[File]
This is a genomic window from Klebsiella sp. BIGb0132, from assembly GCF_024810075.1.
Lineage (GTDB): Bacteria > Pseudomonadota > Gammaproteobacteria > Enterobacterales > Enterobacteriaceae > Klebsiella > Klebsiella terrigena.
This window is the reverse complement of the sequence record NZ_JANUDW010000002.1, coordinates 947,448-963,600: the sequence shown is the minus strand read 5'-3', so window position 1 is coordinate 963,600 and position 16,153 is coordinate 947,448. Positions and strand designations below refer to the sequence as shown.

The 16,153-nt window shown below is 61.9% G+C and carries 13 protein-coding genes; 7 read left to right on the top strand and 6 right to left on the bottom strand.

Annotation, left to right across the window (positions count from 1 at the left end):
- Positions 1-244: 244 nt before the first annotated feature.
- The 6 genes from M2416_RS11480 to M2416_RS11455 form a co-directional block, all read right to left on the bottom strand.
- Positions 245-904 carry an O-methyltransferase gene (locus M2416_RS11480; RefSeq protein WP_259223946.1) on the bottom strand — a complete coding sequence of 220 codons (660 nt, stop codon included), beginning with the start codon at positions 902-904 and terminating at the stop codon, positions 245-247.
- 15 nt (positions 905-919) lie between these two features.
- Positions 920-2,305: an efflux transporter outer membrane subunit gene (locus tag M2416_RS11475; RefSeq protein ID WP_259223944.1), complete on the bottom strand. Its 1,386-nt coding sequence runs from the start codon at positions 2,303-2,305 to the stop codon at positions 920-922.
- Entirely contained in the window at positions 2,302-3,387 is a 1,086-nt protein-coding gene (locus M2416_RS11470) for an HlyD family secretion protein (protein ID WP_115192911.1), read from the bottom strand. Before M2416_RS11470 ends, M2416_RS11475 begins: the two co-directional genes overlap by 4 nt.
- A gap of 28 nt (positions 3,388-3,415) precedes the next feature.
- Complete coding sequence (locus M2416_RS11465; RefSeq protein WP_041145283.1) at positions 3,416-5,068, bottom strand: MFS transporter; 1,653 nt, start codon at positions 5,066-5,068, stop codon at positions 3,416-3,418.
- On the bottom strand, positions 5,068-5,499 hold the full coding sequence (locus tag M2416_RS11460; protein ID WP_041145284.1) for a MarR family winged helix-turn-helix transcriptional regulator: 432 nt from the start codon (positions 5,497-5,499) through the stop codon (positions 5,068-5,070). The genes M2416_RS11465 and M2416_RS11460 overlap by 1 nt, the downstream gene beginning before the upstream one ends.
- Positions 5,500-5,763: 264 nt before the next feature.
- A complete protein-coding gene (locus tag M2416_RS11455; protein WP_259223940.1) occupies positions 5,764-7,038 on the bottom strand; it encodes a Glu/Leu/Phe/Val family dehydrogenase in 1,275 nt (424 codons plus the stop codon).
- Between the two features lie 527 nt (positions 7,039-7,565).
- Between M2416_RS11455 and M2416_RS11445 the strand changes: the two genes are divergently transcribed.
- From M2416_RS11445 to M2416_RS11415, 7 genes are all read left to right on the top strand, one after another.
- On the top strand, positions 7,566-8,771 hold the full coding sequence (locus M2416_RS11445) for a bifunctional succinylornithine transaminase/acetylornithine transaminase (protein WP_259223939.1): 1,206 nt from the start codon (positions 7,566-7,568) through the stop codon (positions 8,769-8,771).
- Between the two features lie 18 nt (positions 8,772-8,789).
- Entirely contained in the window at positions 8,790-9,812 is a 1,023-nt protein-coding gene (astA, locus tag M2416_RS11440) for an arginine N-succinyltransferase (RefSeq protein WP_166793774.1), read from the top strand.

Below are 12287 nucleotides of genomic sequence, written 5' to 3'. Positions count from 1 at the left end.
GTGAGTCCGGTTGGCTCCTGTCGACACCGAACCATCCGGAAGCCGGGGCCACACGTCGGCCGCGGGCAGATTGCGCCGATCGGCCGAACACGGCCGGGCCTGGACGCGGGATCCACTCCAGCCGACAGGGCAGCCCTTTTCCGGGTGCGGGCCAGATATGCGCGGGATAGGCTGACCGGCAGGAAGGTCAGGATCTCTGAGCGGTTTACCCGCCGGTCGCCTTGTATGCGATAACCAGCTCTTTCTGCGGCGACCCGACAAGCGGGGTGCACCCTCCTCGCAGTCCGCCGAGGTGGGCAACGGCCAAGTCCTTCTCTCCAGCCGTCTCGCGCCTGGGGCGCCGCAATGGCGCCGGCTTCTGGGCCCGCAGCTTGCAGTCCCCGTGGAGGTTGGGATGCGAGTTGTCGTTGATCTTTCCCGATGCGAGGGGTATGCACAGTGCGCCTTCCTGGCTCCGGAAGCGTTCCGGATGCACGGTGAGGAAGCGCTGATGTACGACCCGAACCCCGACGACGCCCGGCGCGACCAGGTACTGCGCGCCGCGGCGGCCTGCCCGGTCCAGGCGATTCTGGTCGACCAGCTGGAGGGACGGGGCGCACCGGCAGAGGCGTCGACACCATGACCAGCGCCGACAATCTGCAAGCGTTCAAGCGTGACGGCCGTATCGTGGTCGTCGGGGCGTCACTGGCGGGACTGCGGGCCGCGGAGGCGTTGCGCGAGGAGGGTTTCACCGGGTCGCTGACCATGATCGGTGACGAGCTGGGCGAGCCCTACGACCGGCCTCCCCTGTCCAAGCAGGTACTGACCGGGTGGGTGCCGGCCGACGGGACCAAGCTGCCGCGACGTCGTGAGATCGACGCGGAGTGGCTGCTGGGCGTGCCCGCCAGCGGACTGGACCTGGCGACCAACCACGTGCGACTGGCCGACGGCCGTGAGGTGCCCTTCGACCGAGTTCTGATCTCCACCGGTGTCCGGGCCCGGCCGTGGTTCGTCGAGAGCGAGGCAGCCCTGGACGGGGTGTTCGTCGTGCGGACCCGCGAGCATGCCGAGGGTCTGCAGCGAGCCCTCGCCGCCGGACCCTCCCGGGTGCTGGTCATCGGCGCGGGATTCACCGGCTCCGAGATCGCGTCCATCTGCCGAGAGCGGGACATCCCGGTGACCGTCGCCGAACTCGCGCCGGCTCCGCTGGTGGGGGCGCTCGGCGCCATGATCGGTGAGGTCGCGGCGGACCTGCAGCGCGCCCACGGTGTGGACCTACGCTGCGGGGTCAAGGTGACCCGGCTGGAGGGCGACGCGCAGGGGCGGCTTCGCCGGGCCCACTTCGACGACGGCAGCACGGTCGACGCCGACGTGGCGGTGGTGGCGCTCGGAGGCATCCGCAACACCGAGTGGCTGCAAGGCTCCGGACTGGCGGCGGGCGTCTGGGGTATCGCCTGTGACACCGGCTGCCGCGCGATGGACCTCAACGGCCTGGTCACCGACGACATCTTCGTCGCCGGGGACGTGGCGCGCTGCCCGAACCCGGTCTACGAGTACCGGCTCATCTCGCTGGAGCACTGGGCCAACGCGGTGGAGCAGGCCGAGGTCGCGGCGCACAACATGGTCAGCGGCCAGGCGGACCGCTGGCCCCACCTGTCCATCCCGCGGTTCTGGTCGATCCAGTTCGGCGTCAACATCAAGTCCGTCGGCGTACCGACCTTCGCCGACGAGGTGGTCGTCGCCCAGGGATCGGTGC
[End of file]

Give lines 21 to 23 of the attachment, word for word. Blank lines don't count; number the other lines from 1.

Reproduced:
- Between the two features lie 18 nt (positions 8,772-8,789).
- Entirely contained in the window at positions 8,790-9,812 is a 1,023-nt protein-coding gene (astA, locus tag M2416_RS11440) for an arginine N-succinyltransferase (RefSeq protein WP_166793774.1), read from the top strand.

Below are 12287 nucleotides of genomic sequence, written 5' to 3'. Positions count from 1 at the left end.